The implications of such a decision, if it comes, is quite frightening, especially if it is handed down early in the Court’s next term. The lane closures were not undertaken for the common good. There was no underlying rationale for them. They were simply designed to punish the constituents of the Democratic mayor in the hopes that he would be blamed for the traffic in their city and used state resources to accomplish that end. In effect, it was a collective punishment for not endorsing the Republican governor hidden behind a bogus excuse of a traffic study. If that kind of behavior is now legal, one can just imagine the shenanigans that Democrats in red states will face going into the 2020 election. Will cutting services or refusing to fix the roads in Democratic districts be considered just playing hardball politics, even when the reasons for such deficiencies are outright lies? Will purposely endangering the lives of Democratic constituents now be considered just politics? And, of course, Democrats could turn around and do the same to Republicans.
Moreover, in Bridgegate, if it hadn’t been for the intervention of the Democratic appointee to the Port Authority blowing the whistle on the traffic closures, Christie very well may have gotten away with using state resources for purely partisan activity. With the abilities of local press increasingly shrinking under economic stress, who is going to expose the lies that hide these partisan abuses. Of course, the Supreme Court seems to care nothing for lies, only to make sure they are told ones that they find acceptable as they have done with the Muslim ban, the transgender ban, and now quite possibly with the census question.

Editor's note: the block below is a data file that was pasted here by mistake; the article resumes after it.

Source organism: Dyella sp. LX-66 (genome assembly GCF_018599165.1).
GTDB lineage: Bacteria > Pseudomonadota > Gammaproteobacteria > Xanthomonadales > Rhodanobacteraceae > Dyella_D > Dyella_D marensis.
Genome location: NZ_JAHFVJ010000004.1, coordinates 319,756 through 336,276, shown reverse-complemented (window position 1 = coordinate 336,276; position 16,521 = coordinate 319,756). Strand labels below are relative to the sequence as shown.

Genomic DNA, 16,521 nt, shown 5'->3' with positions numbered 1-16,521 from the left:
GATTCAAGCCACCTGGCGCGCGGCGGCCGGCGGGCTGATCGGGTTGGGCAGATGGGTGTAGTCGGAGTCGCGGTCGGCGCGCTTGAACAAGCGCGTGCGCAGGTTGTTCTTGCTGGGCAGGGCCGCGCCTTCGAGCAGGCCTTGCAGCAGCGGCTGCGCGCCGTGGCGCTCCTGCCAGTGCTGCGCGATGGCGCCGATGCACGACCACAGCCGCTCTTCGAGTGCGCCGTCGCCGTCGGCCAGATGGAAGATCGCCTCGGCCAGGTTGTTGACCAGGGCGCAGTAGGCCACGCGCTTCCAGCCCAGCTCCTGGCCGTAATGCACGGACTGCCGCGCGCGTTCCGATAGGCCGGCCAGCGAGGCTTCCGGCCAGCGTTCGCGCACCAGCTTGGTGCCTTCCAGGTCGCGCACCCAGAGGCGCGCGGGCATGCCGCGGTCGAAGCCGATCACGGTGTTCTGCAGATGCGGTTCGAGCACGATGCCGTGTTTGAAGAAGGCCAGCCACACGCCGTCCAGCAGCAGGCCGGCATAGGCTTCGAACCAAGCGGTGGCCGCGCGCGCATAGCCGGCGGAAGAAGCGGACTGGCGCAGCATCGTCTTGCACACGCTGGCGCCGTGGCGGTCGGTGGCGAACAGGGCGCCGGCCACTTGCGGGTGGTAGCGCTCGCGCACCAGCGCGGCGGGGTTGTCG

This line of reasoning that politics trumps all is virtually the same excuse that William Barr used to whitewash Mueller’s charges of obstruction of justice regarding Trump’s order to fire the Special Counsel. According to Barr, “If the President is being falsely accused — and the evidence now suggests that the accusations against him were false — and he knew they were false, and he felt that this investigation was unfair, propelled by his political opponents, and was hampering his ability to govern, that is not a corrupt motive for replacing an independent counsel”. Similar logic also drove the limitations on state and local tax deductions in the GOP tax bill, which was basically an attempt to hurt constituents in predominantly Democratic high property tax areas.
As the senior counsel at the Brennan Center for Justice noted regarding the Bridgegate appeal, “One does wonder, implicitly, how the Supreme Court got to this extraordinarily cynical view of politics and public service where this dodgy behavior is just part and parcel of the political game”. And, once again, assuming the Bridgegate convictions are overturned, the Supreme Court would be taking steps to further entrench GOP political power.